Sandrine's Case

Sandrine's Case

5.0 7
by Thomas H. Cook
     
 

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Legendary crime writer Thomas H. Cook, who is peerless whem it comes to finding the humanity behind every crime, offers one of his most compelling books in Sandrine's Case, in which a college professor faces the trial literally for his life when he is accused of murdering his wife, Sandrine.

Samuel Madison always wondered what Sandrine saw in him. He was a meek,

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Overview

Legendary crime writer Thomas H. Cook, who is peerless whem it comes to finding the humanity behind every crime, offers one of his most compelling books in Sandrine's Case, in which a college professor faces the trial literally for his life when he is accused of murdering his wife, Sandrine.

Samuel Madison always wondered what Sandrine saw in him. He was a meek, stuffy doctorate student, and she a brilliant, beautiful, bohemian with limitless talents and imagination. On the surface their relationship and marriage semed perfectly tranquil: jobs at the same small, liberal arts college, a precocious young daughter, a home filled with art and literature, and trips to some of the world's most beautiful cities and towns. And then one night Sandrine is found dead in their bed from a deadly overdose of pain medication and alcohol, and Samuel is accused of poisoning her.

As the truth about their often tumultuous relationship comes to light, Samuel must face a town and media convinced of his guilt, a daughter whose faith in her father has been shaken to its core, and the truth about his wife whose intelligence knew no bounds, yet kept shattering secrets that could set him free...or condemn him to death. SANDRINE'S CASE is a powerful mystery about what it means to be a husband and a father and a man, and whether true evil could lurk within the heart of a seemingly ordinary man.

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Editorial Reviews

Publishers Weekly
In this slow-burning, intricate thriller from Edgar-winner Cook (The Crime of Julian Wells), Sam Madison and his wife, Sandrine, both professors at Georgia’s Coburn College (he of literature, she of history) and parents of a grown daughter, appear to have a solid marriage. But below the surface there are problems, which culminate in Sandrine’s death from a cocktail of Demerol and vodka. While the coroner rules the death a suicide, the police suspect foul play and soon zero in on Sam as his wife’s killer. The local prosecutor is so certain of Sam’s guilt that he seeks the death penalty. In the course of the murder trial, which runs from unexpected revelations on the witness stand to torrents of legalese as the attorneys jockey for power, Sam reflects on his relationship with the brilliant, beautiful, and vexing Sandrine. Through Sam’s memories, Cook pulls off the tricky task of rendering Sandrine—a lover of ancient history, particularly Cleopatra, and the intricacies of language—as vividly as if she had never died. This crime novel, one of his best, builds to an unforeseen, but earned, climax. (Aug.)
Kirkus Reviews
A psychological courtroom thriller from Cook (The Crime of Julian Wells, 2012, etc.). Husband and wife Sam and Sandrine Madison are both professors at Coburn College in Georgia, but one evening, Sandrine dies from an overdose of pain medications and liquor. Is it suicide or murder? Sam's strange behavior leads to his arrest, and his subsequent murder trial forms the structure of the story, told in his own words. The couple had grown apart over the years because Sandrine saw Sam as becoming increasingly indifferent and disconnected from her. Even when he learns Sandrine has Lou Gehrig's disease and will surely die, he shows little sympathy or emotional support. He holds his town of Coburn in contempt and considers his students ignoramuses unworthy of his erudition. (Do these kids even know that "unique" doesn't take an adjective?) Sam's thoughts and speech are full of literary references that further separate him from ordinary people. If he ever gets around to writing the great book he vaguely plans, he won't write it in his office--he doesn't have one of those--but in his "scriptorium." So Sam is an easy man to dislike, both for the townspeople and the reader. Maybe Sandrine committed suicide, as Sam claims. Or maybe he murdered her to escape the increasing burdens of her care, as the prosecutor wants the jury to think. Day by day, the state builds its case while the defense tries to tear it down. Sam's own memories show Sandrine's increasing frustration and rage with him, while conversations with the defense attorney reveal more of Sam's personality than the defense dares allow the jury to know. Defense and prosecution are equally skilled and devoted to winning their cases, so the trial's outcome--and the truth--are not easy to predict. A marvelous tale of human nature.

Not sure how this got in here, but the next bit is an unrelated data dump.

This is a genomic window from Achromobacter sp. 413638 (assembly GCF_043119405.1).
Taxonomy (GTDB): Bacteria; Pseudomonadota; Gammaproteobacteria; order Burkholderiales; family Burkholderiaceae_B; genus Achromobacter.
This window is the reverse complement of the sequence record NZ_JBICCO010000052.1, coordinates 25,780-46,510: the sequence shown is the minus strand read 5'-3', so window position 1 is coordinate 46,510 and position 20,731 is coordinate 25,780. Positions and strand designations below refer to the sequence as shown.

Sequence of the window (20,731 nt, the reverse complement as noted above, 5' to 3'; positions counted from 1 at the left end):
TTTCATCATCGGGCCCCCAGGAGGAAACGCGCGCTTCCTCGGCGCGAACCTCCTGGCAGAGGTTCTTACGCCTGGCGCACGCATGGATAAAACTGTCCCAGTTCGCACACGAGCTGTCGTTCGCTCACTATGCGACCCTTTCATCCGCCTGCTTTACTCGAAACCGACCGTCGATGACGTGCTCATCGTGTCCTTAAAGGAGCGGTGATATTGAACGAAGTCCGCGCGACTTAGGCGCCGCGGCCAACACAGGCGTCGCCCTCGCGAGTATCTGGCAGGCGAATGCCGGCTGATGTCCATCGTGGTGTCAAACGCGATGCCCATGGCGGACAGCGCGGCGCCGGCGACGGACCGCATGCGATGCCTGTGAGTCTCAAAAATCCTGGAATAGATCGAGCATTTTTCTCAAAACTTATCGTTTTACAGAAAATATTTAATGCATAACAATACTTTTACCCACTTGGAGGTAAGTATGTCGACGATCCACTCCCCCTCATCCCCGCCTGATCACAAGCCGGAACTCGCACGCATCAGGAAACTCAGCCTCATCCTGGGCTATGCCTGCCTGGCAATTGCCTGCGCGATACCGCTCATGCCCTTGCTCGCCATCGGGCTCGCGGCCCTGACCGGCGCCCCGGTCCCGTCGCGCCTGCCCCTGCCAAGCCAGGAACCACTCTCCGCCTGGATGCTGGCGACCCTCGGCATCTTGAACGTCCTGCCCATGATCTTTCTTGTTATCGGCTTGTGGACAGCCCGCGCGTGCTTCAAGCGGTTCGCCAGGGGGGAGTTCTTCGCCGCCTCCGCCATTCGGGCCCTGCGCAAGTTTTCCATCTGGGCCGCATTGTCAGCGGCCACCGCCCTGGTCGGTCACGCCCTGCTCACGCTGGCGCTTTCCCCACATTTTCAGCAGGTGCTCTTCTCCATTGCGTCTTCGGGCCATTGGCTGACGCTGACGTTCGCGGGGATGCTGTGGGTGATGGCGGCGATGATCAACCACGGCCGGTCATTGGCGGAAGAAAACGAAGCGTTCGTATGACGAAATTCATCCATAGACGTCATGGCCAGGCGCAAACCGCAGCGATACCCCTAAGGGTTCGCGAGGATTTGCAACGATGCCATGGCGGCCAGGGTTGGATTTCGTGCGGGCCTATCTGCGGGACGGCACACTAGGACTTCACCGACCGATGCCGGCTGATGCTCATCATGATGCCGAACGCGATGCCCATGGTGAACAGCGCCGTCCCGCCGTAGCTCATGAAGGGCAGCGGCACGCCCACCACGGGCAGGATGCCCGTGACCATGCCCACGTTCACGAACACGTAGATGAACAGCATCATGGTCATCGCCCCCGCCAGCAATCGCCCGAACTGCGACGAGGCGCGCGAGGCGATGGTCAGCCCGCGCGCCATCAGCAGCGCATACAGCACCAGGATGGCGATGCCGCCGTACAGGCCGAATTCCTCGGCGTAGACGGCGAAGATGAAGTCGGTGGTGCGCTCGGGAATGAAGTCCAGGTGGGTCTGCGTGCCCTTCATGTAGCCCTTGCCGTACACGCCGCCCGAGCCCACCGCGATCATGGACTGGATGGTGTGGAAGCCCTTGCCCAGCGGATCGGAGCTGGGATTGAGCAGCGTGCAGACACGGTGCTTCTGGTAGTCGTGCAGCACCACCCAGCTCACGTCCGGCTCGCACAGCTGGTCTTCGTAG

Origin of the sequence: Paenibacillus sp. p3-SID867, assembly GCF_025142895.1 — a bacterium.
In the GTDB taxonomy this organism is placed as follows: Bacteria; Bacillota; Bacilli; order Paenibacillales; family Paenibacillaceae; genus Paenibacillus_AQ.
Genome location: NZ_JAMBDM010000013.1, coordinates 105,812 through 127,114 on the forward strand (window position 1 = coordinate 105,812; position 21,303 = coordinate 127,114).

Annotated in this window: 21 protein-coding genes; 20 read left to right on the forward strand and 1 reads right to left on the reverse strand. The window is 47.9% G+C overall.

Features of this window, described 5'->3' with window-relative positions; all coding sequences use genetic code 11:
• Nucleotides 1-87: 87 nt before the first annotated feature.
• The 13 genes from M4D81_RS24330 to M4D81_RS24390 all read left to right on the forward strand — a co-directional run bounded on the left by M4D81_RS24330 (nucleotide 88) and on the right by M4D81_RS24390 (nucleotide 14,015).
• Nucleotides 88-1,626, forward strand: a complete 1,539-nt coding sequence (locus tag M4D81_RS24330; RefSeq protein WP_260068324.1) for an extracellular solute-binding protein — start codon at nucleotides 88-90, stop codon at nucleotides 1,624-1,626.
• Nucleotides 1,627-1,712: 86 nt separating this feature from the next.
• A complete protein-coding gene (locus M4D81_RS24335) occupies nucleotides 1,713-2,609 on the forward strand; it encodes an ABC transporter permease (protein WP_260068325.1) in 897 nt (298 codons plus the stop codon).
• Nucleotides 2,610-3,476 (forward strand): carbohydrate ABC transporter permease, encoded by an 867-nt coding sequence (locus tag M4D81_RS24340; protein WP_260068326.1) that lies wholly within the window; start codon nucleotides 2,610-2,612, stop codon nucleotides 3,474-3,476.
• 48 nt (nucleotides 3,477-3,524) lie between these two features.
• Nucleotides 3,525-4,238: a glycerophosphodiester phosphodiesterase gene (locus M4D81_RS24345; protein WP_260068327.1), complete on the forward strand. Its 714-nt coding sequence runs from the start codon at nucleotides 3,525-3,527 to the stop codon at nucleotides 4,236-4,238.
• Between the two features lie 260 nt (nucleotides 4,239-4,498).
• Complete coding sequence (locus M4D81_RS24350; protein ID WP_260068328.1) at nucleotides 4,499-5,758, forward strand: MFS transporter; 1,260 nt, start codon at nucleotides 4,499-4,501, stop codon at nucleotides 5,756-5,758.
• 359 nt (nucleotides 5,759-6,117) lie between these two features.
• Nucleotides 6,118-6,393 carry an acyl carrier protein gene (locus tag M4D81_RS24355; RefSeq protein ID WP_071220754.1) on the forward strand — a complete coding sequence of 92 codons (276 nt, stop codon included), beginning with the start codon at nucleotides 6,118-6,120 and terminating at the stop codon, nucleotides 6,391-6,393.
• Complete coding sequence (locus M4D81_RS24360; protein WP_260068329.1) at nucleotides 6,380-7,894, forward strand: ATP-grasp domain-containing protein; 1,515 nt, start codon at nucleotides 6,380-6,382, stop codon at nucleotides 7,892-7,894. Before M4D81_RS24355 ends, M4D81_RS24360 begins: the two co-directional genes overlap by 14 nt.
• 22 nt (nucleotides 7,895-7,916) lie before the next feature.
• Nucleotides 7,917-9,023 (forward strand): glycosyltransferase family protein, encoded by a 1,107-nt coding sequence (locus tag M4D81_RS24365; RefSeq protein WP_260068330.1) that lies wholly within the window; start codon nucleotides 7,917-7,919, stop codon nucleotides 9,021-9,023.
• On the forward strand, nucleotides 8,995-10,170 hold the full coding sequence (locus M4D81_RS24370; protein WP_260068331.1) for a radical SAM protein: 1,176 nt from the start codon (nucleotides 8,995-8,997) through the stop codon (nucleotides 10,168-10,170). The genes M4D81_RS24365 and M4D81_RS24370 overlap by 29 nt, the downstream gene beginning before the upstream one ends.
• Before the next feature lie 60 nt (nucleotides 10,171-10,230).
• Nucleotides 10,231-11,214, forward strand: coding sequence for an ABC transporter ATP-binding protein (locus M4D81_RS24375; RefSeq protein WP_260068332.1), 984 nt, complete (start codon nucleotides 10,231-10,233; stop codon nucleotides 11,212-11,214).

Booklist
“Holsopple’s performance as Sam Madison is more than worth the price of admission.”
Booklist

From the Publisher
“Narrator Brian Holsopple dishes out just the right recipe of pathos, irony, tenderness, and style in Cook’s latest. . . . Stay with Holsopple for the verdict and the unusual ending. It will be worth it.”
AudioFile

“A powerful reading by Brian Holsopple, who brings to life an unusual love story. . . . A wonderful blend of mystery and romance makes for an exceptional listen!”
The Bookwatch

The Bookwatch
“[A] slow-burning intricate thriller from Edgar-winner Cook. . . . One of his best.”
Publishers Weekly [HC starred review]

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Product Details

ISBN-13:
9780802126085
Publisher:
Grove/Atlantic, Inc.
Publication date:
08/06/2013
Pages:
352
Product dimensions:
9.00(w) x 6.20(h) x 1.10(d)

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